23 mountain.

24 Q. Now -- by the way, Witness, you've told us you were in Lapusnik.

25 How did you know you were in Lapusnik?

Page 1816

1 A. Because I knew it was Lapusnik. I knew even when we went out

2 toward the mountains, I knew it was Lapusnik.

3 Q. Do you need to drink some water?

4 A. No, it will get worse.

5 Q. Before you were held for one month in this compound in Lapusnik,

6 had you been to Lapusnik before?

7 A. Yes, I've seen every corner of Lapusnik, I've been everywhere in

8 Lapusnik.

9 Q. How many times had you been to Lapusnik before?

10 A. Before going there? Well, there's no place in Lapusnik that I

11 haven't seen.

12 Q. When you were in the cowshed before that day that you left

13 Lapusnik, did you know then that you were in Lapusnik?

14 A. When they took me there and I got there, I didn't know that I was

15 in Lapusnik.

16 Q. When did you realise that you were in Lapusnik?

17 A. When they took us out to the hills, then I realised it was

18 Lapusnik. There couldn't have been any other place.

19 Q. Now, you said when you left Lapusnik you went into the hills, the

20 Berisa Mountains. Who --

21 A. Yes.

22 Q. Were any of the guards or the soldiers from Lapusnik with you

23 when you went into the Berisa mountains?

24 A. Yes, Murrizi was with us. Murrizi was his name, I don't know.

25 Q. Were there any other guards aside from Murrizi with you?

Page 1817

1 A. I haven't seen any other guards, only the two of them were with

2 us.

3 Q. The two of them, Murrizi and who else?

4 A. And Shala.

5 Q. And can you describe how you marched. Were you marching in a

6 group? In a line? How did you march into the mountains?

7 A. One by one.

8 Q. And where was Shala and where was Murrizi?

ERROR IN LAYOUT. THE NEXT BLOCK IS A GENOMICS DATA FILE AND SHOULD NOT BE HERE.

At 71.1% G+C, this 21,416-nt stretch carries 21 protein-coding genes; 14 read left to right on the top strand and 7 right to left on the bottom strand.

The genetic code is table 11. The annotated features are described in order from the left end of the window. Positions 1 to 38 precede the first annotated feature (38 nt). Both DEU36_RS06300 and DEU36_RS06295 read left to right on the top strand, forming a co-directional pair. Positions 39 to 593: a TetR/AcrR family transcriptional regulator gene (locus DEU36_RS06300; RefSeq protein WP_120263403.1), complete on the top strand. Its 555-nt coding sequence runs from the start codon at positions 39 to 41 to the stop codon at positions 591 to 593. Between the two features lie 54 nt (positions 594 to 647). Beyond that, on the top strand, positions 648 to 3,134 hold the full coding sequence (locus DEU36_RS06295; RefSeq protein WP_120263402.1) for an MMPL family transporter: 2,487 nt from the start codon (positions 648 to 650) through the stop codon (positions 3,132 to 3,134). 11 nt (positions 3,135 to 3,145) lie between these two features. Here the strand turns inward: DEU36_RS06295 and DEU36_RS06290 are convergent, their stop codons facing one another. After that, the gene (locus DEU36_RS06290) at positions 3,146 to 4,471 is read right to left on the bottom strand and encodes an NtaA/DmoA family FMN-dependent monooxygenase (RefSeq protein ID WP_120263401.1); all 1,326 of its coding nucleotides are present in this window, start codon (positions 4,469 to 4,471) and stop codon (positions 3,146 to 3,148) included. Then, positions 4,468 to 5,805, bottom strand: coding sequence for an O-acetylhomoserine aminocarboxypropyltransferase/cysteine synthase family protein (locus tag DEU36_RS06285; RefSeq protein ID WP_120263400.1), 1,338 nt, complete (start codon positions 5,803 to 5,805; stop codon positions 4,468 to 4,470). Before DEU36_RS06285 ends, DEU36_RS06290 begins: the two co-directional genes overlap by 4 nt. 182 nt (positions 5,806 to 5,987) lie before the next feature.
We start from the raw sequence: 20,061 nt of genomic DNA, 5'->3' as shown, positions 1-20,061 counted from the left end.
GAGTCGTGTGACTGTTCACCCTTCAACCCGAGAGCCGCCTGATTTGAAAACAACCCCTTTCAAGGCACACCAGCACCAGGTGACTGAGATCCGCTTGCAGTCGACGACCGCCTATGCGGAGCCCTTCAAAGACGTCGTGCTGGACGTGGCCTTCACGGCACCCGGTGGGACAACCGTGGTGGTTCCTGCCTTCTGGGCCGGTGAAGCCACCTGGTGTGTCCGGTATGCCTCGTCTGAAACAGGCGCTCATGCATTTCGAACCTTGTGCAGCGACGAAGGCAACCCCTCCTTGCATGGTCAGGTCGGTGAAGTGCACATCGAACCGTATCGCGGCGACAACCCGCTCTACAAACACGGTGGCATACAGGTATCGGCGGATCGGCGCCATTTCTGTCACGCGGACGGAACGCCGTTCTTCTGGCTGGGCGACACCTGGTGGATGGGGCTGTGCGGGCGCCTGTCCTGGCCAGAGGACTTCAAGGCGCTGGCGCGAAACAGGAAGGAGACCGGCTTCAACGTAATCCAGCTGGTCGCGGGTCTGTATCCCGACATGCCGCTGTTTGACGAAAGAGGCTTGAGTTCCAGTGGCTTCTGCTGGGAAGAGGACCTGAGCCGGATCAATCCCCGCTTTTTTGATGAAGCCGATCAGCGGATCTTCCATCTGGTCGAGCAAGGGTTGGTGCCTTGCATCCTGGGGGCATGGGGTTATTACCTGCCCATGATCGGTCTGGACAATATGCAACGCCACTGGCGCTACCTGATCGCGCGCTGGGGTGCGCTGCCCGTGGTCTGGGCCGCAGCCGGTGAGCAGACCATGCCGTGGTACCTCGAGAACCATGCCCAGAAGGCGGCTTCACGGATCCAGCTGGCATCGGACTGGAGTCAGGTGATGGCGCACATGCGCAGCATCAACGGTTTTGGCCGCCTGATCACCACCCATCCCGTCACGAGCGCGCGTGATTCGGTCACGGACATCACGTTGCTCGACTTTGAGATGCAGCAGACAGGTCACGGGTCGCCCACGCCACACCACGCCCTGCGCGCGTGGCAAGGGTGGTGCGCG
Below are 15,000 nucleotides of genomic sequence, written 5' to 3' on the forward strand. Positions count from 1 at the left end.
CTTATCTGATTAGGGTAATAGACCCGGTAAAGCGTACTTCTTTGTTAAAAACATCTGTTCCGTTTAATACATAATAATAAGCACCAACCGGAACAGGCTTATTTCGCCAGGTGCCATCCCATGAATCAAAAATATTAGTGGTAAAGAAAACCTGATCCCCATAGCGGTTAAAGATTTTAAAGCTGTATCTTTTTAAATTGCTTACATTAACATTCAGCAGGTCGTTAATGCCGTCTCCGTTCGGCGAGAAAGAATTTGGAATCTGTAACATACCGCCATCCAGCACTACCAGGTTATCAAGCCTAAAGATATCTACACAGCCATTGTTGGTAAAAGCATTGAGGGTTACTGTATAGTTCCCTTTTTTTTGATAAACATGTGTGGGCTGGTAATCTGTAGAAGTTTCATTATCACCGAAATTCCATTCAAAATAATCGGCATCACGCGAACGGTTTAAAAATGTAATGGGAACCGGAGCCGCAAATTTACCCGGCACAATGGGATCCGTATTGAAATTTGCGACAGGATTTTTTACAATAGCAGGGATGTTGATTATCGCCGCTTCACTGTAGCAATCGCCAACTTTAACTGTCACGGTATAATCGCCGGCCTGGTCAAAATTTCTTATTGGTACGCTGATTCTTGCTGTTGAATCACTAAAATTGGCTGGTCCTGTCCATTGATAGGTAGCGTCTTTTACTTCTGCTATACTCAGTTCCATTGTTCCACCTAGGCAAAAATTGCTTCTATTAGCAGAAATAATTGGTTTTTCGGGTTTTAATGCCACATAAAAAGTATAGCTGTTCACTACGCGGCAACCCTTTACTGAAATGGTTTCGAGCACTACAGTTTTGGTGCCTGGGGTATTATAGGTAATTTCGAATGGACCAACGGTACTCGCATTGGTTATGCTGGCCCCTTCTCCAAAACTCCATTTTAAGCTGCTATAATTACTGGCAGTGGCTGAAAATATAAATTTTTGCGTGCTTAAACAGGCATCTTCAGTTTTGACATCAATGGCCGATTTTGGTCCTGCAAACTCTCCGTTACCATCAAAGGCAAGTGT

9 A. Murrizi was leading and then Shala came behind.

10 Q. Did you -- were any of the prisoners who were marching on this

11 march injured, if you remember?

12 A. A young man had his foot injured, but I don't know -- I don't

13 know whether there were any other people who were injured. I don't know.

14 Q. The young man who had his foot injured, was he able to walk like

15 the others?

16 A. No, he was kept by others. He was helped by others. He was

17 supported by -- whoever was able to support him helped him.

18 Q. Now, Witness, where did -- what happened when you went into the

19 Berisa mountains?

20 A. They put us into -- they led us into a kind of valley and they

21 led us there then.

22 Q. What happened when you got into the valley?

23 A. They kept us for some time in the meadow we were taken into. And

24 then the others were left there, and I don't know anything -- what

25 happened to them.

Page 1818

1 Q. Who released you?

2 A. Shala.

3 Q. And how did he do that? Could you describe that for us, please.

4 A. Yes. They took us to a hill and then gave us a piece of paper

5 and left them in Kazharek.

6 Q. Who gave you the piece of paper?

7 A. Shala.

8 Q. And was everybody released at the same time?

9 A. Half of them were released; half were left there. I don't know

10 then what happened.

11 Q. Do you know what the piece of paper said on it?

12 A. I was not able to see it. (redacted)had that piece of paper.

13 Q. Now -- by the way, during the march before you were released, did